DW Gibson, Director of Art Omi: Writers, talks about HBKU Press’ partnership with Art Omi for a second year – a collaboration that will sponsor an Arabic writer for a month-long residency program in New York
The first time I ever heard about a “residency” for writers was in college, and I nodded along with all the other students in the class even though I had no idea what the instructor was talking about. I think the one word that immediately struck me as inviting was “residency” – a place where you live – your home – but the word also confused me because it has a long term, if not permanent, feel to it.
So, what is a writer’s residency program? Not just how does it work, practically, but what does a writer get from it? It’s a simple question with a complex answer, and the COVID-19 pandemic makes it even more difficult to answer.
In 2005, I was hired as the director of the writer’s residency program at Art Omi, a non-profit based in the Hudson Valley, two hours north of the New York City. The organization has a 300-acre campus that includes a sculpture park, art gallery and café. Tucked away on the property, high up on a hill away from public access, is a cluster of cottages and a restored farmhouse from the 1830s.
This is where, during the warmer months of the year, the residency action takes place. Each artistic discipline gets use of the facilities for a set period of time: visual artists come in June, dancers in July, musicians in August, and writers bookend the other programs in the spring and fall.
Each year we invite writers from around the world to apply for a stay in one of our cottages. Most come for four weeks, and we have space for ten writers at a time. Everyone gets a room of their own with a work space; a fully stocked kitchen, which they share; prepared dinners, the only regularly scheduled gathering; and hundreds of acres to roam freely.
There is some programming, we host a few readings and we invite book editors and agents to come up to visit from New York City, but really the primary objective is to give each person time and space to focus on their work.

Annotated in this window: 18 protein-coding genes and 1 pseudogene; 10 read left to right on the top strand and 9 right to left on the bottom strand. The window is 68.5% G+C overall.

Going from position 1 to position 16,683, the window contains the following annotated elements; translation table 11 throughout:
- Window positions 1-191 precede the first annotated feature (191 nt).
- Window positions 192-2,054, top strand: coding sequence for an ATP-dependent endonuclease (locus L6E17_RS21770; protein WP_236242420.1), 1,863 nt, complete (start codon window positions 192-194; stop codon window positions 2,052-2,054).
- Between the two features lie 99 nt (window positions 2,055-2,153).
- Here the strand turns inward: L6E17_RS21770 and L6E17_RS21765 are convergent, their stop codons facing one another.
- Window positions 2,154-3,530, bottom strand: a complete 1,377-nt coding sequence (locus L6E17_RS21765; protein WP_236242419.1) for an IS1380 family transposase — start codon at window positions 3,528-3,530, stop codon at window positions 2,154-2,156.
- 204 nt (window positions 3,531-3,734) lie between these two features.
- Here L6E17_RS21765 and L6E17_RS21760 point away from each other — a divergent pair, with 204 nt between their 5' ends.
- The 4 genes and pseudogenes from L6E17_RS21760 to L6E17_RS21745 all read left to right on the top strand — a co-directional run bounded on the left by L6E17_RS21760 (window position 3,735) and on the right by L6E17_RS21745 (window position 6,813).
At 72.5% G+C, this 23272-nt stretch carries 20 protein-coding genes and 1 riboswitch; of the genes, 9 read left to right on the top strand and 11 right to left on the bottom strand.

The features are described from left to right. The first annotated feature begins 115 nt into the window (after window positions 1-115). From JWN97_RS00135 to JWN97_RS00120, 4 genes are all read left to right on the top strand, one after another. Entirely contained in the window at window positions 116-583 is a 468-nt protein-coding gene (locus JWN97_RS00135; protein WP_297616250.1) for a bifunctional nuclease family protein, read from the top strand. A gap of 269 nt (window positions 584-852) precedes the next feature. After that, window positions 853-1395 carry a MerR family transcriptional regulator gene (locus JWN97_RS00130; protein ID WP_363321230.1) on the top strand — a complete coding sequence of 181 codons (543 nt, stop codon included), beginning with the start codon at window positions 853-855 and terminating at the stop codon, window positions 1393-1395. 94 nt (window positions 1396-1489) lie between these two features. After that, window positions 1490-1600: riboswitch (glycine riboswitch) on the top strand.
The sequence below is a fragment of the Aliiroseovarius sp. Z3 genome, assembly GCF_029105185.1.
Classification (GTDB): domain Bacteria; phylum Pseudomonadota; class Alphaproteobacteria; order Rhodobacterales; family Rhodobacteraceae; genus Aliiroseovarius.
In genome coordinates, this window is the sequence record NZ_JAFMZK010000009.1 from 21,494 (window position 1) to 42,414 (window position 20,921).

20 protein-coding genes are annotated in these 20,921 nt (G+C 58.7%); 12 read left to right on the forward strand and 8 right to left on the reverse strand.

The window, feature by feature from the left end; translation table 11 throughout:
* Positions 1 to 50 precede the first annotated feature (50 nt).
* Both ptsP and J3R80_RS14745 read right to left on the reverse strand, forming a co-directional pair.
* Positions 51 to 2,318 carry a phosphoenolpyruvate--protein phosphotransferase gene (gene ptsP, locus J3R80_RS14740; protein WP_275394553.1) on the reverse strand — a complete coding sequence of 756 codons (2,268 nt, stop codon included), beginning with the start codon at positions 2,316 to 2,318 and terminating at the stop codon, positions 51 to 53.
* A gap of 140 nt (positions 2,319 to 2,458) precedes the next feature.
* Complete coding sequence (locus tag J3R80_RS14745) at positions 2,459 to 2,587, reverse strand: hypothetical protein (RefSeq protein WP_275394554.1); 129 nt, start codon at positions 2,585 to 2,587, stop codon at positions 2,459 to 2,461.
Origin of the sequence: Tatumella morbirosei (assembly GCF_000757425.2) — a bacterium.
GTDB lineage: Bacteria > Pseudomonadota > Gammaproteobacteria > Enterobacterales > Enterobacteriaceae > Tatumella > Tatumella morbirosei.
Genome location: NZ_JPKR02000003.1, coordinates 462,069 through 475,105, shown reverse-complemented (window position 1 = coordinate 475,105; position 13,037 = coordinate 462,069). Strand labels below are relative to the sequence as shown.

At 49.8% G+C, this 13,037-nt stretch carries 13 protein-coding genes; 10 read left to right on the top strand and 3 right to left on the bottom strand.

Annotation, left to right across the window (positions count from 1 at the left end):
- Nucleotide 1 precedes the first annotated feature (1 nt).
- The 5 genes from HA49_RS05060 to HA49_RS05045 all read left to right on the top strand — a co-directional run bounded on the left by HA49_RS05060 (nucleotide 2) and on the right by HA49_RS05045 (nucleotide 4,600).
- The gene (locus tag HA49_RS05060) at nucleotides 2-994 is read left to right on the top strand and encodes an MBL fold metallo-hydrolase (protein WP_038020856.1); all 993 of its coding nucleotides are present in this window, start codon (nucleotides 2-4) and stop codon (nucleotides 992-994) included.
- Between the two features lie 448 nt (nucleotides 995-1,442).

We invite writers working in any discipline that involves text: fiction, nonfiction, poetry, scripts, translations, and everything in between. Most residents come from outside the United States because our mandate is to bring together an international cohort – people from different languages and cultures and approaches to art. We only ask that each resident speak enough English to survive small talk, though this is not rigidly enforced – part of the goal, after all, is to push back on the hegemonic proliferation of English.
Last year, we proudly formed a partnership with Hamad Bin Khalifa University Press (HBKU Press) to bring a writer from an Arab country to our program. These types of partnerships are essential for our organization to make sure we reach as many worthy candidates as possible, in every region of the world.
This coming year’s edition has been modified to take into consideration all travel and safety precautions as set out by the State of New York. In fact, our safety requirements were designed in collaboration with our county health officials.
Despite all of these challenges, it has been heartening to see just how committed HBKU Press is to making this collaboration move forward as soon as conditions allow in the new year. We hope to welcome an HBKU Press sponsored resident in 2021 at a time that Art Omi is in a position to deliver on what it promises each writer it will provide.
There are still many unanswered questions when it comes to the immediate future of residencies, and they all orbit my very first question: what’s the real point of these programs? I’ve come to look at it this way: Art Omi thrives because we understand that successful writing requires time. And not just any iteration of time – only one type will do: fully supported, fully uninterrupted time.
Whatever the future looks like, I am certain that residencies will not go extinct. This isn’t just because they’ve been around formally for over a hundred years but because they’ve been around informally for the duration of civilized history.
Applications for the HBKU Press & Art Omi: 2021 Writer’s Residency are now open to any mid-career Arabic writer. For more details on the requirements, safely protocols in light of COVID-19, terms and conditions, and to apply for the residency, please visit the HBKU Press website. The deadline for the application is 15 December 2020.
DW Gibson is most recently the author of 14 Miles: Building the Border Wall. His previous books include the awarding-winning The Edge Becomes the Center and Not Working. He shared a National Magazine Award for his work on “This is the Story of One Block in Bed-Stuy, Brooklyn” for New York magazine. His work has also appeared in Harper’s, The New York Times, The Washington Post and The Nation. Gibson’s radio work includes co-hosting the podcast There Goes the Neighborhood, guest hosting various news programs for WNYC, and reading original essays for Live From Here as well as NPR’s All Things Considered. Gibson serves as director of Art Omi: Writers in Ghent, New York, and he co-founded Sangam House, a writers’ residency in India, along with Arshia Sattar.